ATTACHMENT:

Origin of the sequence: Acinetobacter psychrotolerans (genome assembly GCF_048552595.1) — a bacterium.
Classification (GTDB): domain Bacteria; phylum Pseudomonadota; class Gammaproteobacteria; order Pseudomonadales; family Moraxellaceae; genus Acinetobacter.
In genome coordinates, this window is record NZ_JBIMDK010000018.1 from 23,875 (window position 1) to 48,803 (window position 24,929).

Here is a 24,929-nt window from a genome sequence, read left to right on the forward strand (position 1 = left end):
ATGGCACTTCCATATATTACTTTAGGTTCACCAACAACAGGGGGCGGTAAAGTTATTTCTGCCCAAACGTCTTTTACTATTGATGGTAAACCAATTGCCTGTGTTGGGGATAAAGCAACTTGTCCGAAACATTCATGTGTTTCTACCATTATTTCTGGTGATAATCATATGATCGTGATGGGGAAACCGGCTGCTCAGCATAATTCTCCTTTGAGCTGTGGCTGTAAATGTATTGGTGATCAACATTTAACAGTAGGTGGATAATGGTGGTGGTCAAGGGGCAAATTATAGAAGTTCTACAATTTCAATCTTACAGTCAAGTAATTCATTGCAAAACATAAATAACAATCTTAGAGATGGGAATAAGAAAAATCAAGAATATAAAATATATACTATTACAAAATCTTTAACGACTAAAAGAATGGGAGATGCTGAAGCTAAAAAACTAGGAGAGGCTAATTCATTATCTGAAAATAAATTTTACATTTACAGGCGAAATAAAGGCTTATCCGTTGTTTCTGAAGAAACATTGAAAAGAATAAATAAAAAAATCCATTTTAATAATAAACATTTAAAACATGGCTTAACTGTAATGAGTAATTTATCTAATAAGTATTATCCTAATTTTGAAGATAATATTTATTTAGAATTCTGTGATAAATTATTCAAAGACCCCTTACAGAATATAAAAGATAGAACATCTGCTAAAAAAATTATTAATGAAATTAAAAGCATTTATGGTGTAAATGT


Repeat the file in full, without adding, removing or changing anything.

Origin of the sequence: Acinetobacter psychrotolerans (genome assembly GCF_048552595.1) — a bacterium.
Classification (GTDB): domain Bacteria; phylum Pseudomonadota; class Gammaproteobacteria; order Pseudomonadales; family Moraxellaceae; genus Acinetobacter.
In genome coordinates, this window is record NZ_JBIMDK010000018.1 from 23,875 (window position 1) to 48,803 (window position 24,929).

Here is a 24,929-nt window from a genome sequence, read left to right on the forward strand (position 1 = left end):
ATGGCACTTCCATATATTACTTTAGGTTCACCAACAACAGGGGGCGGTAAAGTTATTTCTGCCCAAACGTCTTTTACTATTGATGGTAAACCAATTGCCTGTGTTGGGGATAAAGCAACTTGTCCGAAACATTCATGTGTTTCTACCATTATTTCTGGTGATAATCATATGATCGTGATGGGGAAACCGGCTGCTCAGCATAATTCTCCTTTGAGCTGTGGCTGTAAATGTATTGGTGATCAACATTTAACAGTAGGTGGATAATGGTGGTGGTCAAGGGGCAAATTATAGAAGTTCTACAATTTCAATCTTACAGTCAAGTAATTCATTGCAAAACATAAATAACAATCTTAGAGATGGGAATAAGAAAAATCAAGAATATAAAATATATACTATTACAAAATCTTTAACGACTAAAAGAATGGGAGATGCTGAAGCTAAAAAACTAGGAGAGGCTAATTCATTATCTGAAAATAAATTTTACATTTACAGGCGAAATAAAGGCTTATCCGTTGTTTCTGAAGAAACATTGAAAAGAATAAATAAAAAAATCCATTTTAATAATAAACATTTAAAACATGGCTTAACTGTAATGAGTAATTTATCTAATAAGTATTATCCTAATTTTGAAGATAATATTTATTTAGAATTCTGTGATAAATTATTCAAAGACCCCTTACAGAATATAAAAGATAGAACATCTGCTAAAAAAATTATTAATGAAATTAAAAGCATTTATGGTGTAAATGT